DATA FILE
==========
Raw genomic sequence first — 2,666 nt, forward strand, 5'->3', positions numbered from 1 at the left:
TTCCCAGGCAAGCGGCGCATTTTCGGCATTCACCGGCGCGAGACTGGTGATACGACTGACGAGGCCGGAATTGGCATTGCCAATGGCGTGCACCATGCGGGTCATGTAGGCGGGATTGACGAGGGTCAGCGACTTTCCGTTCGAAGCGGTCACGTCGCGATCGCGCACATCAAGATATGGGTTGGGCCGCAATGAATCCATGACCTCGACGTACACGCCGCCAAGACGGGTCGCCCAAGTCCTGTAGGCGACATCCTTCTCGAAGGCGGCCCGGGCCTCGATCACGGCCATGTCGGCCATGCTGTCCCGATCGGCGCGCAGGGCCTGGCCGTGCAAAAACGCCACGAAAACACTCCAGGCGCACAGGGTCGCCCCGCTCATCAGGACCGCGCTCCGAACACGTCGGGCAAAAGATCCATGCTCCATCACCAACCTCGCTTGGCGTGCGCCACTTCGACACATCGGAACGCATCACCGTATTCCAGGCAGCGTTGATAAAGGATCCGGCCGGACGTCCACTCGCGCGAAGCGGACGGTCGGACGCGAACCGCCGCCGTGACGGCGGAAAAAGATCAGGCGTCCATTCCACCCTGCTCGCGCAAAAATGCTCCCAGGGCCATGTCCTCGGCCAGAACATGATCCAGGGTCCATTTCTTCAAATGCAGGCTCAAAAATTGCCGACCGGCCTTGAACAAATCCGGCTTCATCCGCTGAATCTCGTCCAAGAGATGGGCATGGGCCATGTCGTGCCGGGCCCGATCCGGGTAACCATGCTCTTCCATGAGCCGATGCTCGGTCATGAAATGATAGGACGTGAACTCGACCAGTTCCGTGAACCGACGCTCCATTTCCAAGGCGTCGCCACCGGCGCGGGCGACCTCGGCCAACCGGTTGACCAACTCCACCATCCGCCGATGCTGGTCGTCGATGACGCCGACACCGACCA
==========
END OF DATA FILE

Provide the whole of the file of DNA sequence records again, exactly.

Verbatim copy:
Raw genomic sequence first — 2,666 nt, forward strand, 5'->3', positions numbered from 1 at the left:
TTCCCAGGCAAGCGGCGCATTTTCGGCATTCACCGGCGCGAGACTGGTGATACGACTGACGAGGCCGGAATTGGCATTGCCAATGGCGTGCACCATGCGGGTCATGTAGGCGGGATTGACGAGGGTCAGCGACTTTCCGTTCGAAGCGGTCACGTCGCGATCGCGCACATCAAGATATGGGTTGGGCCGCAATGAATCCATGACCTCGACGTACACGCCGCCAAGACGGGTCGCCCAAGTCCTGTAGGCGACATCCTTCTCGAAGGCGGCCCGGGCCTCGATCACGGCCATGTCGGCCATGCTGTCCCGATCGGCGCGCAGGGCCTGGCCGTGCAAAAACGCCACGAAAACACTCCAGGCGCACAGGGTCGCCCCGCTCATCAGGACCGCGCTCCGAACACGTCGGGCAAAAGATCCATGCTCCATCACCAACCTCGCTTGGCGTGCGCCACTTCGACACATCGGAACGCATCACCGTATTCCAGGCAGCGTTGATAAAGGATCCGGCCGGACGTCCACTCGCGCGAAGCGGACGGTCGGACGCGAACCGCCGCCGTGACGGCGGAAAAAGATCAGGCGTCCATTCCACCCTGCTCGCGCAAAAATGCTCCCAGGGCCATGTCCTCGGCCAGAACATGATCCAGGGTCCATTTCTTCAAATGCAGGCTCAAAAATTGCCGACCGGCCTTGAACAAATCCGGCTTCATCCGCTGAATCTCGTCCAAGAGATGGGCATGGGCCATGTCGTGCCGGGCCCGATCCGGGTAACCATGCTCTTCCATGAGCCGATGCTCGGTCATGAAATGATAGGACGTGAACTCGACCAGTTCCGTGAACCGACGCTCCATTTCCAAGGCGTCGCCACCGGCGCGGGCGACCTCGGCCAACCGGTTGACCAACTCCACCATCCGCCGATGCTGGTCGTCGATGACGCCGACACCGACCA